These books span several subgenres, and represent those that we enjoyed most, in no particular order.
SecondWorld, by Jeremy Robinson
To be honest, this was a huge surprise. Robinson’s work typically leans more toward the fantasy genre, which isn’t our cup of tea. But once we got past the campy first chapter set in 1940s Nazi Germany, this one had us hook, like and sinker. The synopsis: Lincoln Miller, an ex-Navy SEAL turned NCIS special agent, is sent to Aquarius, the world’s only sub-oceanic research facility, located off the Florida Keys, to investigate reports of ocean dumping. A week into his stay, strange red flakes descend from the surface. Scores of fish are dead and dying, poisoned by the debris that turns to powder in Miller’s fingers and tastes like blood. Miller heads for the surface, ready to fight whoever is polluting on his watch. But he finds nothing. No ships. No polluters. No oxygen. Instead, he finds a cloudless sky full of red particles dropping like snow and coating the ocean with a thick film that stretches to the horizon. When a dead blue whale collides with Aquarius, Miller begins a harrowing race to escape the affected area. Cut off from the rest of the world and surrounded by death, Miller makes his way to Miami, where he discovers just one survivor and the awful truth: the strange phenomenon that robbed the air of its life-giving oxygen was an attack by an enemy reborn from the ashes of World War II. And they’re just getting started. Miami, Tel Aviv, and Tokyo have all been destroyed. Millions are dead. And if Miller can’t track down and stop those responsible in seven days, the rest of the world is next.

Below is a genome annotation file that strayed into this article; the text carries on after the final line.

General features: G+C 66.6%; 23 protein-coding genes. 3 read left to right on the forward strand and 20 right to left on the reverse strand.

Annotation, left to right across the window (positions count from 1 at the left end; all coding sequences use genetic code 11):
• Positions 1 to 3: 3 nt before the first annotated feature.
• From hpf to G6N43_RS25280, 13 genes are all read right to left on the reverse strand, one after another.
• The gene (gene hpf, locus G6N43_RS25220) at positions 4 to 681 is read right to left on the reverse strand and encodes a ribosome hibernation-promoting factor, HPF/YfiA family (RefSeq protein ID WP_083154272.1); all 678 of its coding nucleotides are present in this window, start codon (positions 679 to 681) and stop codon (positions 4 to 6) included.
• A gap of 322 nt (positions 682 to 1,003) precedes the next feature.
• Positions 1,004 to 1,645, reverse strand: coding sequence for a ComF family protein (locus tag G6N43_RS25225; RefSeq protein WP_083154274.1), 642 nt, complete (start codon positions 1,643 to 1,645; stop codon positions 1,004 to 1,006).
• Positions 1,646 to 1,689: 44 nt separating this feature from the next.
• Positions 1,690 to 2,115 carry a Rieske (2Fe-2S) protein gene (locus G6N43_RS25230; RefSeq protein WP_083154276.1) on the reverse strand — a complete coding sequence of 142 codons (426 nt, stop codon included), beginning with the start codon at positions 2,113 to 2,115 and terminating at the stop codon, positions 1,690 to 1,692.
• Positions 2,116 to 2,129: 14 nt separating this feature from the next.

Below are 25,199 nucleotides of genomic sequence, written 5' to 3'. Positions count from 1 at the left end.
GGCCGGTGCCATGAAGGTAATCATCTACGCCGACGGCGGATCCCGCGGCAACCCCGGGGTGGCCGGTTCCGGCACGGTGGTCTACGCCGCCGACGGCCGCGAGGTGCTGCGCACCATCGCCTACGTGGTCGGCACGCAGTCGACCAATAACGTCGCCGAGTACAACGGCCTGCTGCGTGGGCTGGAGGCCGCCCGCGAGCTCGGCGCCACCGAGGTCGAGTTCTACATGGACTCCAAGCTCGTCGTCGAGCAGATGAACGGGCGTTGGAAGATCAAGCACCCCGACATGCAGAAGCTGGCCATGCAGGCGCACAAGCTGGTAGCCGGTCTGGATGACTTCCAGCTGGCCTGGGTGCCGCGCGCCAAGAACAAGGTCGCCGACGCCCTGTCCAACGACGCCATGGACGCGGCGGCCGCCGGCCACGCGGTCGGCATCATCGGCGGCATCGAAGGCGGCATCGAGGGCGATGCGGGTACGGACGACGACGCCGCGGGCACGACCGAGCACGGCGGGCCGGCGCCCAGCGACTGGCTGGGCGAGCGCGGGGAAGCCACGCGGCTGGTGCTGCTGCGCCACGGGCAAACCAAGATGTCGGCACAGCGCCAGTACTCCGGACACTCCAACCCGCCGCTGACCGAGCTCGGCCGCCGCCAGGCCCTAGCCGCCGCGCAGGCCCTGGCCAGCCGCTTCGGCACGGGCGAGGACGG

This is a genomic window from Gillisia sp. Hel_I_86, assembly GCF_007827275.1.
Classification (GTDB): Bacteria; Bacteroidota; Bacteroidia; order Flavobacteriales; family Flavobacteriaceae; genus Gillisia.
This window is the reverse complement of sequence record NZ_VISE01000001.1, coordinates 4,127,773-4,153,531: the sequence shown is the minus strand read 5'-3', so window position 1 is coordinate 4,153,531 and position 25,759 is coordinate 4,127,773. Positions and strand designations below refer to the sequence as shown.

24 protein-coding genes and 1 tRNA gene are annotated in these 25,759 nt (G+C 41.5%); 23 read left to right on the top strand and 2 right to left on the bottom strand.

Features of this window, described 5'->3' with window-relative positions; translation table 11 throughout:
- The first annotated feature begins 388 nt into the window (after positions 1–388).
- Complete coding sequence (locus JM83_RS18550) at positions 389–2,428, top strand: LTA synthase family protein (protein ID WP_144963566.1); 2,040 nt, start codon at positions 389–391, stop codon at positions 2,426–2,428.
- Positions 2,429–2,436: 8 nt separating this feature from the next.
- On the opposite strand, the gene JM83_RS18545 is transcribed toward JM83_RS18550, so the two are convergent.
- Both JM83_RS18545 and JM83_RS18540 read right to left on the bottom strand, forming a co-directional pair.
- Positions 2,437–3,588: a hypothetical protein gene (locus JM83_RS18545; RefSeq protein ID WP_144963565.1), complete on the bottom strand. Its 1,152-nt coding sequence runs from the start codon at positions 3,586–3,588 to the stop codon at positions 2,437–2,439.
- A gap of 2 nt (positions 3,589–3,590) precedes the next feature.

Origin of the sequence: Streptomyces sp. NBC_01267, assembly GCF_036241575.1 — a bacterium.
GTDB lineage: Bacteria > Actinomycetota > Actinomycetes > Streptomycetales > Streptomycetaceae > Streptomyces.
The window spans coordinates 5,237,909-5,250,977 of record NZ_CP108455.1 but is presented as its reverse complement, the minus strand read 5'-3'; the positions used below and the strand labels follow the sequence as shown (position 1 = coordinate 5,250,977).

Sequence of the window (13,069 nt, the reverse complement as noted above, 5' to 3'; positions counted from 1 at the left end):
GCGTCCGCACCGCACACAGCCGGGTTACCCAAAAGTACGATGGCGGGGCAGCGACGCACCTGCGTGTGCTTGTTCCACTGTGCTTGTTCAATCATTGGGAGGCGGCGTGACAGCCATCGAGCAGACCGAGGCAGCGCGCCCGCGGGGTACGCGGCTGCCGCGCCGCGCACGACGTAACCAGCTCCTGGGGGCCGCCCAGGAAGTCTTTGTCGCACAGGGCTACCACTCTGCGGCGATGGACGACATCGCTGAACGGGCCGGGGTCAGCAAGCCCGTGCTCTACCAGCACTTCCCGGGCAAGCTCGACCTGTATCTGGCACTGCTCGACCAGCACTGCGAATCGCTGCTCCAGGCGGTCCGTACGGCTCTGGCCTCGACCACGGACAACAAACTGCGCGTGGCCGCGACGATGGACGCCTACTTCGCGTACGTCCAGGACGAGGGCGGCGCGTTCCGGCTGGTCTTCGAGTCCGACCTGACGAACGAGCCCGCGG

Kill Shot, by Vince Flynn
Not every book in the Mitch Rapp series is a winner, but this one sure is. The winning formula this time was taking the character back in time and learning about his formative years. That was good for the plot, and
somehow, good for Flynn’s prose as well. The synopsis: For months, Mitch Rapp has been steadily workinghis way through a list of men, bullet by bullet. With each kill, the tangled network of monsters responsible for the slaughter of 270 civilians becomes increasingly clear. He is given his next target: a plump Libyan diplomat who is prone to drink and is currently in Paris without a single bodyguard.
Rapp finds him completely unprotected and asleep in his bed. With confidence in his well-honed skills and conviction of the man’s guilt, he easily sends a bullet into the man’s skull. But in the split second it takes the bullet to leave the silenced pistol, everything changes. The door to the hotel room is kicked open and gunfire erupts all around Rapp. In an instant the hunter has become the hunted. Rapp is left wounded and must flee for his life.
The Fear Index, by Robert Harris